In this post, the second of my product review series, I’m going to be taking a look at natural bodybuilder and fitness writer Tom Venuto’s popular program Burn the Fat, Feed the Muscle.
People may be wondering why I’m reviewing such a mainstream product, since I usually prefer to point out the products that fly under the radar. The reason is that people don’t give Mr. Venuto enough credit. I’ve seen those who look at the salespage of this program and toss it to the side saying it’s just another scam or just another hyped up fat loss product.
If you’ve adopted this mindset, you’re sorely mistaken.
Tom is a very good writer and communicator, and his work is easy to read and understand, and he works hard to ensure that the science is there to back it up.
So without further rambling, let’s get to the Burn the Fat Feed the Muscle review.
Burn the Fat Feed the Muscle Review – A Brief Overview
Right off the bat, Tom establishes the fact that he is against very-low calorie diets, as they cause the metabolism to slow and eventually halt fat loss progress permanently, and he ensures that Burn the Fat, Feed the Muscle will bypass the problems of low-calorie diets.
Tom also stresses from the beginning that the program is not a one-size-fits-all, but it’s very individualized and easily customizable to fit your personal needs. Along with providing diet guidance, he also gives advice on exercise as well, which he considers essential to achieving and maintaining weight loss.
Without giving too much away, the idea behind the book is that your body doesn’t want to lose fat. From an evolutionary standpoint, losing fat is dangerous because it means we will have less stored energy to keep us alive during times in which food is scarce. Now for the most part, we don’t have the problem of food scarcity, and this is part of the problem.
People no longer have to work for their food, aside from getting off of the couch and walking towards the refrigerator. Again, from an evolutionary standpoint, while the body doesn’t want to lose fat, it has no problem putting it on. This is because stored fat was unlikely to be a negative for our ancestors who would have to survive off of that stored fat for long periods of time when food was unavailable.
So, Tom goes into great detail about the adaptations that occur when you begin dieting, often called the starvation response. Essentially, your body senses a lack of energy, and it slows metabolism, immune function, and digestion among other systems because the body’s main goal is to stay alive. While this was great for our ancestors, it’s terrible for those of us trying to lose fat.
Essentially, the diet is designed to bypass the metabolic slowdown that occurs during dieting to ensure that you can lose fat consistently while holding on to your hard-earned muscle tissue.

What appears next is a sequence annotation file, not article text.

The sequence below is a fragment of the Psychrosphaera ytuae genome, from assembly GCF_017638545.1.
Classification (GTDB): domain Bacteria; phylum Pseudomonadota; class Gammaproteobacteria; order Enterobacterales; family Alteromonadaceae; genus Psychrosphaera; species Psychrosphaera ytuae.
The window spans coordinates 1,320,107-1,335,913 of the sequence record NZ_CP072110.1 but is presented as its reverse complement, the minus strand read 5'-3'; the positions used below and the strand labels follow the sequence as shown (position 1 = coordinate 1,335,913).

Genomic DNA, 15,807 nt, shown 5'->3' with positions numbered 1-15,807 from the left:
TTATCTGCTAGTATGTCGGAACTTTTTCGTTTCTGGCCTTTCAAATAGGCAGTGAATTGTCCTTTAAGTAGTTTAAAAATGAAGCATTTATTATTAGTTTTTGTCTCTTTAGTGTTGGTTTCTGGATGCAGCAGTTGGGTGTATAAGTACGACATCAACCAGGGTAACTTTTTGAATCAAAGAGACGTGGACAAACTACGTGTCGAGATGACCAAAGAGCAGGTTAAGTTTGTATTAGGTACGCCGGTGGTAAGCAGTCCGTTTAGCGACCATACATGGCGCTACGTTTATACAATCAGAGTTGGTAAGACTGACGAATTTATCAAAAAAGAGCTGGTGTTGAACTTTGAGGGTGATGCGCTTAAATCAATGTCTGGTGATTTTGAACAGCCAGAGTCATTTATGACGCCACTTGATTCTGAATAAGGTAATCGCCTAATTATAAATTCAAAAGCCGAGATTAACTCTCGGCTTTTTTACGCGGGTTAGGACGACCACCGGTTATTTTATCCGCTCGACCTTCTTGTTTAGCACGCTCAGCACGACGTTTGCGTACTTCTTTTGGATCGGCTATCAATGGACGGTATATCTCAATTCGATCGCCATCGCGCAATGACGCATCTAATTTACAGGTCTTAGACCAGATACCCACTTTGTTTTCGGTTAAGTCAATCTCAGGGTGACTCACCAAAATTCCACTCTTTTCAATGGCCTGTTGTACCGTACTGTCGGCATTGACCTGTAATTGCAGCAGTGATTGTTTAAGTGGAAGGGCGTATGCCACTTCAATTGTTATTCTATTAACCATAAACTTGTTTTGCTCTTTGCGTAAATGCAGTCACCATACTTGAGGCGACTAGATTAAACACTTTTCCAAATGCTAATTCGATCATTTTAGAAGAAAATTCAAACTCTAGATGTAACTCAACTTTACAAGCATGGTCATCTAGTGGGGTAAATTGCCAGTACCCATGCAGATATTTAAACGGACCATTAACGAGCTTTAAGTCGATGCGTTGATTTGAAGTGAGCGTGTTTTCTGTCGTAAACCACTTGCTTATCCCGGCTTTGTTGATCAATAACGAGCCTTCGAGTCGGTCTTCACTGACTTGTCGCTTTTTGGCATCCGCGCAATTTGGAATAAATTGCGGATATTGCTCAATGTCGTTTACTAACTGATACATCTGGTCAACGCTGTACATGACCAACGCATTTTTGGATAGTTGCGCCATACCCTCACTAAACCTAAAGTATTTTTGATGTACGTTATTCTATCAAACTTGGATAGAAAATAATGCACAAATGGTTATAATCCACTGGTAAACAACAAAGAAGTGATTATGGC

Let’s get to what I like about the program, and also what I don’t like.
What I Like About the Program
1. Tom establishes the importance of specific goal setting from the get-go. People know they want to lose fat, but they often neglect the importance of setting specific goals and specific timelines. Tom goes into the psychology behind goals setting among other thought-provoking ideas.
2. He stresses the importance of positive habit changes and lifestyle adjustments. Crash-dieting doesn’t work for most. People tend to lose 15 pounds quickly, only to put it back on and then some. Tom stresses that in order to make fat loss permanent, you have to make changes to your overall lifestyle habits.
3. The diet is highly customizable. Like I mentioned earlier, this is not a cookie-cutter program. Tom teaches you how to make adjustments based on your personal goals and how to fit the program to your needs.
4. The book is very inspiring and well-written. I can honestly say that this was one of the most enjoyable books I have ever read on the topic of diet (and I’ve read a lot). Tom’s writing style is very easy to follow, and his explanations are spot on.
What I Don’t Like About the Program
1. There is some talk about eating frequently to stoke the metabolism, which I disagree with overall. While eating frequently is certainly not a bad thing, it’s far from necessary and can cause the undue stress of having to constantly prepare meals. Not a big deal, just a minor point of contention.
2. The book can get a bit drawn out at times. Tom’s writing is excellent, but there are times when he goes on tangents that could have been written in one or two sentences.
3. Instead of decreasing food intake, he recommends upping cardio. Now, this is just my opinion against his, but it takes a lot of cardio to burn a few hundred calories. I really despise cardio, so this isn’t really a flaw in the program, it’s just my personal preference to decrease calories rather than upping cardio.
Overall, Tom’s program is outstanding. It’s extremely informative without being overly-complex, and it’s highly customizable without being vague and confusing. I also love that he gets into the psychology of fat loss and stresses the importance of positive thinking and goal setting, as I believe this plays a huge role in fat loss success of any kind.
I would definitely recommend this book to anyone trying to lose fat, get ripped, or just learn more about diet in general, as Tom is a very experienced guy and he has the knowledge to back it up.
For more information on Burn the Fat, Feed the Muscle, click here.